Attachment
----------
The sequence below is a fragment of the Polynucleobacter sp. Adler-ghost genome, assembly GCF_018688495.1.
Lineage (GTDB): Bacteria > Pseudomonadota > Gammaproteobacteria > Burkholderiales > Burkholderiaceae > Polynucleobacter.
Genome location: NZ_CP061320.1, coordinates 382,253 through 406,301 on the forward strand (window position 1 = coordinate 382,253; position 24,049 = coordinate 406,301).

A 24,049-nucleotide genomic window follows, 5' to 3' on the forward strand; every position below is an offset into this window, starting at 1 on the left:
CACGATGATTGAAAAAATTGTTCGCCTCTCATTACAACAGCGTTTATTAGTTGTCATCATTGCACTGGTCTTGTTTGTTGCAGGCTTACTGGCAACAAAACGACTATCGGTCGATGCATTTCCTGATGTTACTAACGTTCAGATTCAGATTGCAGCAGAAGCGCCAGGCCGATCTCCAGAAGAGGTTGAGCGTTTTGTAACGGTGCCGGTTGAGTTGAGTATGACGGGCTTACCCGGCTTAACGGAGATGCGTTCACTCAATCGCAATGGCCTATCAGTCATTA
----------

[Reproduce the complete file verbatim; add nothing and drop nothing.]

The sequence below is a fragment of the Polynucleobacter sp. Adler-ghost genome, assembly GCF_018688495.1.
Lineage (GTDB): Bacteria > Pseudomonadota > Gammaproteobacteria > Burkholderiales > Burkholderiaceae > Polynucleobacter.
Genome location: NZ_CP061320.1, coordinates 382,253 through 406,301 on the forward strand (window position 1 = coordinate 382,253; position 24,049 = coordinate 406,301).

A 24,049-nucleotide genomic window follows, 5' to 3' on the forward strand; every position below is an offset into this window, starting at 1 on the left:
CACGATGATTGAAAAAATTGTTCGCCTCTCATTACAACAGCGTTTATTAGTTGTCATCATTGCACTGGTCTTGTTTGTTGCAGGCTTACTGGCAACAAAACGACTATCGGTCGATGCATTTCCTGATGTTACTAACGTTCAGATTCAGATTGCAGCAGAAGCGCCAGGCCGATCTCCAGAAGAGGTTGAGCGTTTTGTAACGGTGCCGGTTGAGTTGAGTATGACGGGCTTACCCGGCTTAACGGAGATGCGTTCACTCAATCGCAATGGCCTATCAGTCATTA